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A Predictive Model for Delirium in Hospitalized Elderly Medical Patients Based on Admission Characteristics

Sharon K. Inouye, MD, MPH; Catherine M. Viscoli, PhD; Ralph I. Horwitz, MD; Leslie D. Hurst, MS; and Mary E. Tinetti, MD
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From Yale University School of Medicine, New Haven Connecticut. Requests for Reprints: Sharon K. Inouye, MD, MPH, Yale-New Haven Hospital, 20 York Street, Tompkins 15, New Haven, CT 06504. Acknowledgments: The authors thank the patients, families, and physicians from Yale-New Haven Hospital who participated in their study; the nursing staffs and head nurses Cynthia Johnson, Coy Smith, Marg Meglin, Gail Wojtyna, Noreen Fitzmartin, and Dorothy Moniz-Narracci on the medical floors, who participated in daily interviews despite a critical nursing shortage; Mary Lockett and the Yale Emergency Room staff for assistance in screening our patients; Dr. Lisa Berkman for advice on methods; Sandra Ginter, Anne Fasanella, and Mr. William Sharpe for research assistance; Denise Acampora for research and data coordination; Christine Brady for data management and analysis; Wanda Carr for data entry; Geraldine Hawthorne for clerical assistance; and Drs. Leo Cooney and Alvan Feinstein for helpful review of the manuscript. Grant Support: In part by grant 90-44, 91-66 from the Retirement Research Foundation, grant 11 from the Sandoz Foundation for Gerontological Research, a grant from the American Federation for Aging Research, and grant RR05443 from the Biomedical Research Support Grant Program, Division of Research Resources, National Institutes of Health. Dr. Inouye is a Dana Foundation Faculty Scholar and recipient of Academic Award 1K08AG00524-01 from the National Institute on Aging.


Copyright 2004 by the American College of Physicians


Ann Intern Med. 1993;119(6):474-481. doi:10.7326/0003-4819-119-6-199309150-00005
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Objective: To prospectively develop and validate a predictive model for the occurrence of new delirium in hospitalized elderly medical patients based on characteristics present at admission.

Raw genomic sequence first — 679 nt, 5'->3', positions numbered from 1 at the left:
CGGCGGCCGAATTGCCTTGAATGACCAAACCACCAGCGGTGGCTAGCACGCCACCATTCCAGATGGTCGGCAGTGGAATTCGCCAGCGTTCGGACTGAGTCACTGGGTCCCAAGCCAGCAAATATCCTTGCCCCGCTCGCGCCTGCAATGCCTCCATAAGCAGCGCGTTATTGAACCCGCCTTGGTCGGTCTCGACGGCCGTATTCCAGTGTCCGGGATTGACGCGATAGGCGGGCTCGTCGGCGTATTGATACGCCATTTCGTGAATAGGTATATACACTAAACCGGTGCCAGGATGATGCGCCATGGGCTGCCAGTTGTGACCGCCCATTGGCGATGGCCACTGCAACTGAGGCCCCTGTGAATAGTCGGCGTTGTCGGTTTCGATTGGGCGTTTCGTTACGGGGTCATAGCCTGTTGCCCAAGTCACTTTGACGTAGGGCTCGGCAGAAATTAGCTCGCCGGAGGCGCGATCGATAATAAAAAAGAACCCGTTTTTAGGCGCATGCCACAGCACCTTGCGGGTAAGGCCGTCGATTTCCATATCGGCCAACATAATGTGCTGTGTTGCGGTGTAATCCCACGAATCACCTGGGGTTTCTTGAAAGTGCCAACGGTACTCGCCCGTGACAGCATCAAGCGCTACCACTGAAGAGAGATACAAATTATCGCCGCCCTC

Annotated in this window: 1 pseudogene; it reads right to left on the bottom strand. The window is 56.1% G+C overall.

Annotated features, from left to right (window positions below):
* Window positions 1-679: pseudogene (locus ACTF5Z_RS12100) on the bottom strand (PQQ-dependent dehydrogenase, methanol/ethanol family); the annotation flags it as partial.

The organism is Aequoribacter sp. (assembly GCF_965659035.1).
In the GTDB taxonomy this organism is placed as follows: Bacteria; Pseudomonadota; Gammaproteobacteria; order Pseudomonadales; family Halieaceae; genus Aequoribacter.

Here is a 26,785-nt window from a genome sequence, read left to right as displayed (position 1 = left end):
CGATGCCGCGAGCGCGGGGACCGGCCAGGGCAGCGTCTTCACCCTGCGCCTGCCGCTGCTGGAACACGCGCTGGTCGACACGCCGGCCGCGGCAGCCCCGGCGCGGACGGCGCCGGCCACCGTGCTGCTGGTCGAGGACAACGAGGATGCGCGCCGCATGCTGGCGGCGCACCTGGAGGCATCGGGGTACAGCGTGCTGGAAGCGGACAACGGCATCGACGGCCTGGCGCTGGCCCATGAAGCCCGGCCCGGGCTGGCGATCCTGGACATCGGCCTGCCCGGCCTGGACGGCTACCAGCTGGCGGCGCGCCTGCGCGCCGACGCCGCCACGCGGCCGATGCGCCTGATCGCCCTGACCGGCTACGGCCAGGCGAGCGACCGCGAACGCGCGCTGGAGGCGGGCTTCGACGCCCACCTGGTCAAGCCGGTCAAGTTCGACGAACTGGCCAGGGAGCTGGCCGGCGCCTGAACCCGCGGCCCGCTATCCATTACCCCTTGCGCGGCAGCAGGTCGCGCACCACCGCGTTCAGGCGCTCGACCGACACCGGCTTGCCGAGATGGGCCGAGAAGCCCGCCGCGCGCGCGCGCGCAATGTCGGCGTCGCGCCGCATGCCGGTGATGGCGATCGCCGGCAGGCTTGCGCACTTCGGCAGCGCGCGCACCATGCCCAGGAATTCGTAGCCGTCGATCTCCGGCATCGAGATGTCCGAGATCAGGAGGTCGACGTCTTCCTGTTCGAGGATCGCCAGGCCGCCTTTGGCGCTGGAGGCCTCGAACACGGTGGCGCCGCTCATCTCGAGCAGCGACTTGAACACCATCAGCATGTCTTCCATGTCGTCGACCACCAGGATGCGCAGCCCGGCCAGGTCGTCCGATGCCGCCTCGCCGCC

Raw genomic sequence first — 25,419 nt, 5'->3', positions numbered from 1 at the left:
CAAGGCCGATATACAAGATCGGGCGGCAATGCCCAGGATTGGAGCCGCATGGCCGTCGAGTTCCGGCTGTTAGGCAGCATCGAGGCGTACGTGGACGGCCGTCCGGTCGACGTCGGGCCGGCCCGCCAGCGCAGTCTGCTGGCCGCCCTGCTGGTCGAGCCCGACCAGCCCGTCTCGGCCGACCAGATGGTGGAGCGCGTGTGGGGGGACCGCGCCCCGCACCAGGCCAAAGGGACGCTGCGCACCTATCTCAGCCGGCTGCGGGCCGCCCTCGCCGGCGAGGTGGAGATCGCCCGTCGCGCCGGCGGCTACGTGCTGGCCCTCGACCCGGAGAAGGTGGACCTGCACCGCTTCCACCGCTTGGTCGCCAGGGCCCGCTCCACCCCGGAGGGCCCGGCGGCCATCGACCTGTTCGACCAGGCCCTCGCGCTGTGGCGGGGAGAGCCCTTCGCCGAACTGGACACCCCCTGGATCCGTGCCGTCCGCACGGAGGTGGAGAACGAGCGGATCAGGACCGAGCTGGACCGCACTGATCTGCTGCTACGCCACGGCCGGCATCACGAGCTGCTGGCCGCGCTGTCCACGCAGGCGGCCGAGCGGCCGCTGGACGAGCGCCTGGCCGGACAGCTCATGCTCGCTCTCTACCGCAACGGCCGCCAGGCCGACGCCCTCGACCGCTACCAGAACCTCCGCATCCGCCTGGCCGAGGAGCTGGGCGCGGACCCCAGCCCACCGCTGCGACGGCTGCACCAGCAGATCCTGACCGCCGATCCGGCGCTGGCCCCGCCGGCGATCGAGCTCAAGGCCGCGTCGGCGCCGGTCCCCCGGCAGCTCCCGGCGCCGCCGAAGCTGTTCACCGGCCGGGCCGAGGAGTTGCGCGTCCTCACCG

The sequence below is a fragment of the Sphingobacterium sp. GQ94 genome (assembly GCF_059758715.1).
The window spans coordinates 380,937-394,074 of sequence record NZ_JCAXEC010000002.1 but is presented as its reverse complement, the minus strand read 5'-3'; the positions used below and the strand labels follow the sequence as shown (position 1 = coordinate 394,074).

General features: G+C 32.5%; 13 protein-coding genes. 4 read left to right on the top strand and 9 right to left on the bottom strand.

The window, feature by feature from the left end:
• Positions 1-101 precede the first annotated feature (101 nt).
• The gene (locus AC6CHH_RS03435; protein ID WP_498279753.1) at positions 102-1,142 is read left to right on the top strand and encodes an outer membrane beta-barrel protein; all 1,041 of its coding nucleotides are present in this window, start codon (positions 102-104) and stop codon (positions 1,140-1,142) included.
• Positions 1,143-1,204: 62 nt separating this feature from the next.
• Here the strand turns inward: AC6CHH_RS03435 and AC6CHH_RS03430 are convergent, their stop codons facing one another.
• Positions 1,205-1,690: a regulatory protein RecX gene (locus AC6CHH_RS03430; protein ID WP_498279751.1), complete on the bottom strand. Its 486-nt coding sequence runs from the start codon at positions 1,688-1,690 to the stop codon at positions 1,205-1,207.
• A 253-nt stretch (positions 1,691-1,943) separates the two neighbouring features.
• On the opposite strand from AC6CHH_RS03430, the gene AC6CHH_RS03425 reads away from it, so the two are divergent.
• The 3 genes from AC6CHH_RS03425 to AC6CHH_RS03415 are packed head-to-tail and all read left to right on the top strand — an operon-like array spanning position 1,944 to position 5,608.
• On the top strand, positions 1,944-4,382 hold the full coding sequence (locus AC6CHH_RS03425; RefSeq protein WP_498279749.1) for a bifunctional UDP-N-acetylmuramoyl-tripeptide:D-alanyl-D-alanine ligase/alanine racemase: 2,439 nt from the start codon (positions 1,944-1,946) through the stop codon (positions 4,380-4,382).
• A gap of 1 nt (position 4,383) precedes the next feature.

Design: Two prospective cohort studies done in tandem.

Setting: University teaching hospital.

Patients: The development cohort included 107 hospitalized general medical patients 70 years or older who did not have dementia or delirium at admission. The validation cohort included 174 comparable patients.

Measurements: Patients were assessed daily for delirium using a standardized, validated instrument. The predictive model developed in the initial cohort was then validated in a separate cohort of patients.

Results: Delirium developed in 27 of 107 patients (25%) in the development cohort. Four independent baseline risk factors for delirium were identified using proportional hazards analysis: These included vision impairment (adjusted relative risk, 3.5; 95% CI, 1.2 to 10.7); severe illness (relative risk, 3.5; CI, 1.5 to 8.2); cognitive impairment (relative risk, 2.8; CI, 1.2 to 6.7); and a high blood urea nitrogen/creatinine ratio (relative risk, 2.0; CI, 0.9 to 4.6). A risk stratification system was developed by assigning 1 point for each risk factor present. Rates of delirium for low- (0 points), intermediate- (1 to 2 points), and high-risk (3 to 4 points) groups were 9%, 23%, and 83% (P < 0.0001), respectively. The corresponding rates in the validation cohort, in which 29 of 174 patients (17%) developed delirium, were 3%, 16%, and 32% (P < 0.002). The rates of death or nursing home placement, outcomes potentially related to delirium, were 9%, 16%, and 42% (P = 0.02) in the development cohort and 3%, 14%, and 26% (P = 0.007) in the validation cohort.

Conclusions: Delirium among elderly hospitalized patients is common, and a simple predictive model based on four risk factors can be used at admission to identify elderly persons at the greatest risk.

Topics

delirium ; elderly

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